Ionisation and ESD Control

The primary function of an ioniser is to neutralise electrostatic charges on insulators and isolated (non-grounded) conductors to reduce the magnitude of electrostatic discharges in the ESD protected area

 

Per EN 61340-5-2 User guide clause 4.7.6.1 The primary method of static charge control is direct connection to ground for conductors, static dissipative materials and personnel. However, a complete static control program must also deal with isolated conductors that cannot be grounded as well as insulating materials (e.g., most common plastics). …Air ionization can neutralize the static charge on insulated and isolated objects by charging the molecules of the gases of the surrounding air. Whatever static charge is present on objects in the work environment, this will be neutralized by attracting opposite polarity charges from the air.

 

Per Table 3 ESD protected area requirements of EN 61340-5-1Edition 1.0 2007-08, the test method for product qualification and compliance verification of Ionisation is per ANSI/ESD STM3.1 (product qualification being performed at 12 % RH and 23 degrees C; compliance verification being the basic test procedure).  The limit for decay time is less than 20 seconds and the limit for offset voltage balance is less than +/- 50 volts.

 

RS supplied ionisers primarily use corona discharge.  The positively and negatively charged ions are moved to the work area via airflow.  The bench top and overhead ionisers should direct the ionised air onto where the ESD sensitive items are handled.  Zero Volt ionisers produced nearly an equal amount of positive and negative charged ions and provide a very low offset voltage balance (typically +/- 3 volts).  The low offset voltage is controlled by a patented auto-balancing sense feedback consistent with EN 61340-5-2 User guide clause 4.7.6.5.4.4 Various feedback and auto-balance methods are available to assure ionizer performance. … Providing a sensor for each ionizing device can improve feedback control. Also, an effective monitoring and control method can reduce the amount of maintenance required for proper operation of the ionizer device or system.

 

Per User guide CLC/TR 61340-5-2:2008 clause 4.7.6.7 “All ionization devices will require periodic maintenance for proper operation. Maintenance intervals for ionizers vary widely depending on the type of ionization equipment and use environment.”  Ionisers should be pieces of equipment that have serial numbers and are included in the company’s maintenance and calibration schedules.  This is particularly critical to ensure that the offset voltage or balance is within acceptable limits.  Otherwise, instead of neutralising charges, the out of balance ionizer will charge insulators and isolated conductors.  The user, depending on the value and function of their products, must determine the appropriate frequency of maintenance and calibration.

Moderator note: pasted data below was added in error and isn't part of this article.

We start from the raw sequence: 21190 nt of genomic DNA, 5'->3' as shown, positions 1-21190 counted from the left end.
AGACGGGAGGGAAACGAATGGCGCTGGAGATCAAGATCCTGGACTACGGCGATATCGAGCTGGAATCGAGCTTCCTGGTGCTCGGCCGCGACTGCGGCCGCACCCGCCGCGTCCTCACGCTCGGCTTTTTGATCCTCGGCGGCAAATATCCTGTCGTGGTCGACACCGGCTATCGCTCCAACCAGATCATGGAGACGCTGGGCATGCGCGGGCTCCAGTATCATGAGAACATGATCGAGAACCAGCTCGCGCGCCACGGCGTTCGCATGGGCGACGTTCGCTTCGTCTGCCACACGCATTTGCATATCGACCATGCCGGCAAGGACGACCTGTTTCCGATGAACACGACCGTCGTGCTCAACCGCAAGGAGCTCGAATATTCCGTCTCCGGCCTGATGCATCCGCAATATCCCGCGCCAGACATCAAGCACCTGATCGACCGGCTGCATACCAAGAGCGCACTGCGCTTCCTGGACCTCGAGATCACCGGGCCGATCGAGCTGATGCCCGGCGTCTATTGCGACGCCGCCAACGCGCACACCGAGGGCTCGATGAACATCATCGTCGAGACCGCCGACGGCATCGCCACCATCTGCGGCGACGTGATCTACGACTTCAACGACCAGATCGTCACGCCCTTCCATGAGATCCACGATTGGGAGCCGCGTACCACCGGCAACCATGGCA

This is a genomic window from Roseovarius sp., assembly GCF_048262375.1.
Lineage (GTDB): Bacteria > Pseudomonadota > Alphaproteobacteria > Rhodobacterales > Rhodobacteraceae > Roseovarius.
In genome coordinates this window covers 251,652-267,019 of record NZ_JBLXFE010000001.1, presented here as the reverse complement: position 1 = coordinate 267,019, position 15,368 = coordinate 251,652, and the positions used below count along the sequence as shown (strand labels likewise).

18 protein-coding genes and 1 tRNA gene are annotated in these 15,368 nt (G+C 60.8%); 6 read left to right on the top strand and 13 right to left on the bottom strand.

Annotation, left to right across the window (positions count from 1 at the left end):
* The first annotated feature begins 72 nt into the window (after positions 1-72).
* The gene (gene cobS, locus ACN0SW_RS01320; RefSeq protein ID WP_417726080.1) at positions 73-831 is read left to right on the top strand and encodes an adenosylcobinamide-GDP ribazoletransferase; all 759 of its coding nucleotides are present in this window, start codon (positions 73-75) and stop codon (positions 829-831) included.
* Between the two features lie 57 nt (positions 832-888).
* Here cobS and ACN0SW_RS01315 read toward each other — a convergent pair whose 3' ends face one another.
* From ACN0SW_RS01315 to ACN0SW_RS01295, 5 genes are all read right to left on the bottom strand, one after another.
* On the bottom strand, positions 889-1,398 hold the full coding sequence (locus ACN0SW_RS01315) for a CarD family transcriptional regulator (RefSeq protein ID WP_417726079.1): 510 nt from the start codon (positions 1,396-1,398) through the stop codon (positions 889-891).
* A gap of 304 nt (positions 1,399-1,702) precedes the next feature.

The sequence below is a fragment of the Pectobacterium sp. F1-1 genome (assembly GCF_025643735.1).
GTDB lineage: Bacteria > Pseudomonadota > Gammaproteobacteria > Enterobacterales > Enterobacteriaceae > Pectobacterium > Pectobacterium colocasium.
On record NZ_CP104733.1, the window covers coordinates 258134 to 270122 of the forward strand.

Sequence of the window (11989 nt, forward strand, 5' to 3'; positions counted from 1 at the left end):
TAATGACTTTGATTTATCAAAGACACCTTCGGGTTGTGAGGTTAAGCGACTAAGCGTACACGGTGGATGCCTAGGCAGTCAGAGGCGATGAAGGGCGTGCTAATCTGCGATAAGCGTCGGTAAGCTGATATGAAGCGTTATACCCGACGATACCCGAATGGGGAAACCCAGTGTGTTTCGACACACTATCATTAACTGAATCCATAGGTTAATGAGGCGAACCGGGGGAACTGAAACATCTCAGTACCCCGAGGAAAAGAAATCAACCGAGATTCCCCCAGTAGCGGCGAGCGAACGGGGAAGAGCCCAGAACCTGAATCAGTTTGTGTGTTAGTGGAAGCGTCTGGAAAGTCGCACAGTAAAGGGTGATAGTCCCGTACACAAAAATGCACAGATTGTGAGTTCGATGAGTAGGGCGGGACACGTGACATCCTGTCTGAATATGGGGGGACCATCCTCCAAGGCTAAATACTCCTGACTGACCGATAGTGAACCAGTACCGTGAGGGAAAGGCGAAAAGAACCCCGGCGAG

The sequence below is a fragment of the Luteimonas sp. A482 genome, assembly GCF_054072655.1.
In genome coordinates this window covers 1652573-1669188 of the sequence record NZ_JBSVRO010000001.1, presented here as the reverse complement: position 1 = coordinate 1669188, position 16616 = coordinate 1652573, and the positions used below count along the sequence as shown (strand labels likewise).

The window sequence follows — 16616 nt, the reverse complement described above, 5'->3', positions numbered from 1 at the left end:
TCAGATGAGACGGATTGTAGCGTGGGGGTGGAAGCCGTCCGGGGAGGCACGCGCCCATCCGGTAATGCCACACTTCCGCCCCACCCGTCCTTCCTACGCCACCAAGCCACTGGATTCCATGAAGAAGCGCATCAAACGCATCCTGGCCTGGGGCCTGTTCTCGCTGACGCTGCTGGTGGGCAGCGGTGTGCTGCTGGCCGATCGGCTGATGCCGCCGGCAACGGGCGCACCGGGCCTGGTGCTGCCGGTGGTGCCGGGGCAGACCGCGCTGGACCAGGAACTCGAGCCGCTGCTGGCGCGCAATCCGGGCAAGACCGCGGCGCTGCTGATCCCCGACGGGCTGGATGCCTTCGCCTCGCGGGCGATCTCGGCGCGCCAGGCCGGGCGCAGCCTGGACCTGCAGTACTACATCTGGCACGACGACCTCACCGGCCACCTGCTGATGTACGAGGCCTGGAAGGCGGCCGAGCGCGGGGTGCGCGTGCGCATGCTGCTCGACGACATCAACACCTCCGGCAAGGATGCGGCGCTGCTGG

Most RS supplied ionisers use steady state DC ionisation.  Experience has found that steady state DC overhead and some benchtop ionizers works effectively with a modest air flow suitable for sensitive items, soldering operations, and where operator comfort is a concern. 

 

Steady state DC Systems consist of separate negative and positive ion emitters connected by a pair of high voltage cables to their respective high voltage power supplies. The spacing between emitters will vary depending on the design, and DC power is constantly applied to the emitter points.  Emitters of opposite polarities are spaced farther apart in the DC systems than in the AC systems. Ion recombination occurs at a lower rate and steady state DC systems will operate at a lower airflow than AC systems. In some situations, it may not be desirable to place sensitive components close to the emitter points. The electric field of the ionizer is used to move ions in the absence of high airflow. [EN 61340-5-2 User guide clause 4.7.6.5.1.3 Steady-state DC ionizers]

 

AC systems utilize emitters that are switched rapidly between positive and negative high voltage, usually at the power line frequency. Ion recombination is high, as both polarities are produced in rapid succession at each emitter point. The electrostatic field from the emitter points also changes direction rapidly. In some situations, it may not be desirable to place sensitive components close to the emitter points. For these applications, moving ions away from the emitter points will require airflow. AC systems are often mounted at the output of an air delivery system. [EN 61340-5-2 User guide clause 4.7.6.5.1.2 AC ionizers]

 

Per EN 61340-5-2 User guide clause 4.7.6.1 Air ionization is not a replacement for grounding methods. It is one component of a complete static control program. Ionizers are used when it is not possible to properly ground everything and as backup to other static control methods. In clean rooms, air ionization may be one of the few methods of static control available.